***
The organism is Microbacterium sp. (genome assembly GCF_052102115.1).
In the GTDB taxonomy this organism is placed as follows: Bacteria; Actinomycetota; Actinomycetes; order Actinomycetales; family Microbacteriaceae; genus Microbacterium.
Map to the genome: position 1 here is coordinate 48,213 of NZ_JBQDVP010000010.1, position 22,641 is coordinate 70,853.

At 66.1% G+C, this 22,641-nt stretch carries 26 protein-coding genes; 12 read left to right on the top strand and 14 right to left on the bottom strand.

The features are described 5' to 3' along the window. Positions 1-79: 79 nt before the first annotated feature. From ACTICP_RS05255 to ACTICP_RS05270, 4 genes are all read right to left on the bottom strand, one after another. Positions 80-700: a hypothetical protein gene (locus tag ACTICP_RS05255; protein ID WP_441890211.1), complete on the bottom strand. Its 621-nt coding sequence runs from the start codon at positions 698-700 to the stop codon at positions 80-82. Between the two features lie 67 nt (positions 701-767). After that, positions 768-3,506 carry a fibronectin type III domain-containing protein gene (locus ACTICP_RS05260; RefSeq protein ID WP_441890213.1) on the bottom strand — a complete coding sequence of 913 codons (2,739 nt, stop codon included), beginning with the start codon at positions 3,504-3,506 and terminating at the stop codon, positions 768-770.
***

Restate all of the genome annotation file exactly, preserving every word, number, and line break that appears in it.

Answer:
The organism is Microbacterium sp. (genome assembly GCF_052102115.1).
In the GTDB taxonomy this organism is placed as follows: Bacteria; Actinomycetota; Actinomycetes; order Actinomycetales; family Microbacteriaceae; genus Microbacterium.
Map to the genome: position 1 here is coordinate 48,213 of NZ_JBQDVP010000010.1, position 22,641 is coordinate 70,853.

At 66.1% G+C, this 22,641-nt stretch carries 26 protein-coding genes; 12 read left to right on the top strand and 14 right to left on the bottom strand.

The features are described 5' to 3' along the window. Positions 1-79: 79 nt before the first annotated feature. From ACTICP_RS05255 to ACTICP_RS05270, 4 genes are all read right to left on the bottom strand, one after another. Positions 80-700: a hypothetical protein gene (locus tag ACTICP_RS05255; protein ID WP_441890211.1), complete on the bottom strand. Its 621-nt coding sequence runs from the start codon at positions 698-700 to the stop codon at positions 80-82. Between the two features lie 67 nt (positions 701-767). After that, positions 768-3,506 carry a fibronectin type III domain-containing protein gene (locus ACTICP_RS05260; RefSeq protein ID WP_441890213.1) on the bottom strand — a complete coding sequence of 913 codons (2,739 nt, stop codon included), beginning with the start codon at positions 3,504-3,506 and terminating at the stop codon, positions 768-770.